Are we the TMZ Generation?

In my last post, I mentioned that the various arms of American media had begun their predictable trek down the path of low-brow, character assassination “journalism” which typifies every story that ruffles the feathers of those in the echelons of power. In one sense, it served as the impetus for that particular post, but in light of this Guardian articleby Glenn Greenwald, I think the subject (ie: smear campaigns) deserves a little more commentary.

In the article, Greenwald lets us know that various sources have contacted him since he broke his historic story in hopes to get information from him about ridiculous irrelevancies in Greenwald’s past. I won’t quote them here because they are really are irrelevant and don’t deserve to be part of the national discussion.

Of course, Greenwald mentioned, or at least implied, from the outset that this was all to be expected. De-emphasis of the groundbreaking NSA scandal is de facto protocol on the part of the establishment-media-complex. Greenwald, to his credit, has shown commendable tenacity in calling out each “journalist” which tries to snake their way down that road in the interviews he has had with them.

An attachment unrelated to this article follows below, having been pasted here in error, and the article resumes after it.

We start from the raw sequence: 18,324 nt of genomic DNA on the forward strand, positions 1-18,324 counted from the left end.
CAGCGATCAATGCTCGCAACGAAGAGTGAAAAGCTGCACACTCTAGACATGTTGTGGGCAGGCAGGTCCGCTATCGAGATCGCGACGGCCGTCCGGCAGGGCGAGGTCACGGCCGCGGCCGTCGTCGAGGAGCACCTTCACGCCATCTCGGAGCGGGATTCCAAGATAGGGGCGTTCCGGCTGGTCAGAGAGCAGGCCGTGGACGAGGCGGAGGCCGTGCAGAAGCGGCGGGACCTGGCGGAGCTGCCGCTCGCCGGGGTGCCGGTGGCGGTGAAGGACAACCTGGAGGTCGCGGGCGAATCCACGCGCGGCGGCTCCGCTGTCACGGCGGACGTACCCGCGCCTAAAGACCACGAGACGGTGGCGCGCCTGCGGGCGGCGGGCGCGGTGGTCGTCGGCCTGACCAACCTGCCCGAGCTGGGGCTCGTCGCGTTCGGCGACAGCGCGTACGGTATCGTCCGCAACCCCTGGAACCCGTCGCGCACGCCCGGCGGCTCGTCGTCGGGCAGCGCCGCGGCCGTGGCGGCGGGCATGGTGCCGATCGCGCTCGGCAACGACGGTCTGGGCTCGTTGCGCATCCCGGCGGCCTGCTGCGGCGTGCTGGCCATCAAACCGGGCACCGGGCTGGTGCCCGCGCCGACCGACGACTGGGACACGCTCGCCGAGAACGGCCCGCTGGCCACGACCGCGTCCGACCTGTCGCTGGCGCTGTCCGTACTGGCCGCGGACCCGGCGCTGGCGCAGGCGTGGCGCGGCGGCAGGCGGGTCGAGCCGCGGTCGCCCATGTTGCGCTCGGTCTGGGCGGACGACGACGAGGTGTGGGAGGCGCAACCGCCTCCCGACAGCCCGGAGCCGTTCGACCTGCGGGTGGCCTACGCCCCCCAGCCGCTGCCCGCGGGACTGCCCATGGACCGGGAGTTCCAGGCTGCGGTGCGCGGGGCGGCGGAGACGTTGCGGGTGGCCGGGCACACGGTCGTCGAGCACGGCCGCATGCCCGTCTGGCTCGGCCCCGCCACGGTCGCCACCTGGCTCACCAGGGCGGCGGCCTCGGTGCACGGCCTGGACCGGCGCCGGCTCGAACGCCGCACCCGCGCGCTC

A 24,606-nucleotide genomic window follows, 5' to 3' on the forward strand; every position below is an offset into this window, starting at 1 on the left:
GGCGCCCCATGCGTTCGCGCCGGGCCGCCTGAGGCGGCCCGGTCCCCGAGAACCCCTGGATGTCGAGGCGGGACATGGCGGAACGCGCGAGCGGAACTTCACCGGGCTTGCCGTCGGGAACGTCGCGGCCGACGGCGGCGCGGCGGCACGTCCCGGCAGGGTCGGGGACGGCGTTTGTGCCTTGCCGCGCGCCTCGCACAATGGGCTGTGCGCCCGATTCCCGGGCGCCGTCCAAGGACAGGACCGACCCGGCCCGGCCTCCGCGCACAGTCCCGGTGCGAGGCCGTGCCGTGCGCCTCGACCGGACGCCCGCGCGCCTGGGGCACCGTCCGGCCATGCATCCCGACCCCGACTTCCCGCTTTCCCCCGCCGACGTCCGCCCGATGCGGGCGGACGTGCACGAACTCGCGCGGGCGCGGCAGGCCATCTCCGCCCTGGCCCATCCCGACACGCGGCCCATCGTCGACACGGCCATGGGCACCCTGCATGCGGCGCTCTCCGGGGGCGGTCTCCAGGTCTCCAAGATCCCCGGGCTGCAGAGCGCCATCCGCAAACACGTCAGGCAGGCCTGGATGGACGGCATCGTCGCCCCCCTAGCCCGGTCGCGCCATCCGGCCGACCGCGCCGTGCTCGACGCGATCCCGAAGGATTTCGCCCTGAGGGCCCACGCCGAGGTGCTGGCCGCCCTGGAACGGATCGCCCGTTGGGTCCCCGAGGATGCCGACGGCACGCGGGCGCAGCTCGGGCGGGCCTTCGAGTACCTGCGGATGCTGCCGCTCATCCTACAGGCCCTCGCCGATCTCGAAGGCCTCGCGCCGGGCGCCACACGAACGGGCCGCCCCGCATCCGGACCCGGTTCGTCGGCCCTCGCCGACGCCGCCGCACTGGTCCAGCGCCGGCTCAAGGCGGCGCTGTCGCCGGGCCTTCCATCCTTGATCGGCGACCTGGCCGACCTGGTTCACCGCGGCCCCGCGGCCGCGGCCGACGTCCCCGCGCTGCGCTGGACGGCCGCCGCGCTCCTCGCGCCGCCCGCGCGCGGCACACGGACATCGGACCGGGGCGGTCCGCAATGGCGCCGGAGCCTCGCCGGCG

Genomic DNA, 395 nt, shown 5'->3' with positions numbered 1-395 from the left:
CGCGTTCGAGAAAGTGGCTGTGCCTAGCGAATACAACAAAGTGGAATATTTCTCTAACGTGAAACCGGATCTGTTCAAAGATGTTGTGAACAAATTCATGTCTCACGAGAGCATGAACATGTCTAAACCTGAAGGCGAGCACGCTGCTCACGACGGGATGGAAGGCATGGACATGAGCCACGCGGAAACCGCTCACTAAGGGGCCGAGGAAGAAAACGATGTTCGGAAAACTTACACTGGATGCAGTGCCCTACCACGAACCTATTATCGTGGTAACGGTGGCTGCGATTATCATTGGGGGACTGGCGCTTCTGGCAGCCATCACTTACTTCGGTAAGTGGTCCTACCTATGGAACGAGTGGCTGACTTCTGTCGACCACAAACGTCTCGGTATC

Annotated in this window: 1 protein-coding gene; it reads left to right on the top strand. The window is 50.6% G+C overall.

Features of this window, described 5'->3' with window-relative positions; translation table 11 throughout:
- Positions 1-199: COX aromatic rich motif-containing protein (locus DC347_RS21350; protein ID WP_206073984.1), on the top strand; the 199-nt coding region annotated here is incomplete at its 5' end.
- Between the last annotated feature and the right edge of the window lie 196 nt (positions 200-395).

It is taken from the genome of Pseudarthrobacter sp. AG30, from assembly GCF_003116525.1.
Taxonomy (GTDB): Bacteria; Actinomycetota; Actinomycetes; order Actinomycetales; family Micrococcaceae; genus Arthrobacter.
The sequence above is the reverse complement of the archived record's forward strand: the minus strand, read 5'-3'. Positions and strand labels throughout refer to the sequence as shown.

While the character attacks have tended to focus on Snowden rather than Greenwald, it was only a matter of time before this was no longer the case. Greenwald is an interesting character and, love him or hate him, has shown comendable integrity in his career as a lawyer and a journalist. Buzzfeed recently posted a short biographical article which I encourage everyone to read.

Yet, whether Greenwald’s past was littered with examples of impossible perfection or despicable skeletons, this would make absolutely zero difference in regards to the validity of the evidence leaked to him by Edward Snowden. The NSA has still been spying on American citizens and it is still a mockery of American principles and justice. The evidence for this is not in question and, honestly, that isn’t the point. What is being attempted is not an attempt to uncover further truths about the bastardization of America’s ideals of liberty, but, instead, a magic trick. Misdirection is the name of the game and it, in this case, the game is damage control on the part of the intelligence community, the Obama administration, and the various media outlets which stake their existence in protecting the halls of power.

What is most disappointing about this aspect of the overall NSA story, though, is that these “journalists” only go down the road of personal smears because it works. To borrow a term from a friend of mine, it represents the “Kardashianization” our culture. Gossip and personality are more interesting — important even — to the average person up to the point that it has the potential to relegate the historically significant truths brought to light by Snowden and Greenwald out of the public forum and replace it with irrelevant, TMZ level dribble.

Americans should be upset that the NSA is spying on them, but they should be as equally upset that they have allowed themselves to be typified as “People Magazine/Us Weekly” cattle who don’t care about the NSA story in the first place.

We have to ask ourselves, do we want to be remembered as the TMZ Generation? Or do we want to be remembered as the generation that saved this country?

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